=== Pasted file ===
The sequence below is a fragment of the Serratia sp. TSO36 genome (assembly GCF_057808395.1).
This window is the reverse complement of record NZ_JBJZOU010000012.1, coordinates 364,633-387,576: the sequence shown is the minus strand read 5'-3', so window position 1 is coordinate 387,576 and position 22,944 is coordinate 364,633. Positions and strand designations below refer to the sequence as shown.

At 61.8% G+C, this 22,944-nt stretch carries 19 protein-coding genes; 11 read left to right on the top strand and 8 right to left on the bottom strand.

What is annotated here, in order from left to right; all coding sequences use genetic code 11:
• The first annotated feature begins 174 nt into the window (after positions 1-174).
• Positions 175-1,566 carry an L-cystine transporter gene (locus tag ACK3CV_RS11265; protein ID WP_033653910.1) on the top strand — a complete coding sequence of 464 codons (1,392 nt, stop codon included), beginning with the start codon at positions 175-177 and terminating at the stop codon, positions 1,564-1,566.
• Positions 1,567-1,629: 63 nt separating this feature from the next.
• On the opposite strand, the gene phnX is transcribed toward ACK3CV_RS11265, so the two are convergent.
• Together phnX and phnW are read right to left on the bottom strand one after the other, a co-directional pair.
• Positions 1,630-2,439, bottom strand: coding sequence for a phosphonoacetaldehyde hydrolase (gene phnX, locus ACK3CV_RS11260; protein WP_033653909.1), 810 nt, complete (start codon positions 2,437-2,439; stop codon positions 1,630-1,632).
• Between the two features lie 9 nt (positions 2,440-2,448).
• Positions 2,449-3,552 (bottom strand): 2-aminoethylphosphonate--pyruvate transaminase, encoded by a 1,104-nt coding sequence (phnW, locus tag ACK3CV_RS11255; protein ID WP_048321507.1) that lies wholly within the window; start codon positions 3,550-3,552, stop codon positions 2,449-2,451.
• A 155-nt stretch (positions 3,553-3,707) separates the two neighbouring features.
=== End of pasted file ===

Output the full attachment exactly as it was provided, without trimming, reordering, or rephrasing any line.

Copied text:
The sequence below is a fragment of the Serratia sp. TSO36 genome (assembly GCF_057808395.1).
This window is the reverse complement of record NZ_JBJZOU010000012.1, coordinates 364,633-387,576: the sequence shown is the minus strand read 5'-3', so window position 1 is coordinate 387,576 and position 22,944 is coordinate 364,633. Positions and strand designations below refer to the sequence as shown.

At 61.8% G+C, this 22,944-nt stretch carries 19 protein-coding genes; 11 read left to right on the top strand and 8 right to left on the bottom strand.

What is annotated here, in order from left to right; all coding sequences use genetic code 11:
• The first annotated feature begins 174 nt into the window (after positions 1-174).
• Positions 175-1,566 carry an L-cystine transporter gene (locus tag ACK3CV_RS11265; protein ID WP_033653910.1) on the top strand — a complete coding sequence of 464 codons (1,392 nt, stop codon included), beginning with the start codon at positions 175-177 and terminating at the stop codon, positions 1,564-1,566.
• Positions 1,567-1,629: 63 nt separating this feature from the next.
• On the opposite strand, the gene phnX is transcribed toward ACK3CV_RS11265, so the two are convergent.
• Together phnX and phnW are read right to left on the bottom strand one after the other, a co-directional pair.
• Positions 1,630-2,439, bottom strand: coding sequence for a phosphonoacetaldehyde hydrolase (gene phnX, locus ACK3CV_RS11260; protein WP_033653909.1), 810 nt, complete (start codon positions 2,437-2,439; stop codon positions 1,630-1,632).
• Between the two features lie 9 nt (positions 2,440-2,448).
• Positions 2,449-3,552 (bottom strand): 2-aminoethylphosphonate--pyruvate transaminase, encoded by a 1,104-nt coding sequence (phnW, locus tag ACK3CV_RS11255; protein ID WP_048321507.1) that lies wholly within the window; start codon positions 3,550-3,552, stop codon positions 2,449-2,451.
• A 155-nt stretch (positions 3,553-3,707) separates the two neighbouring features.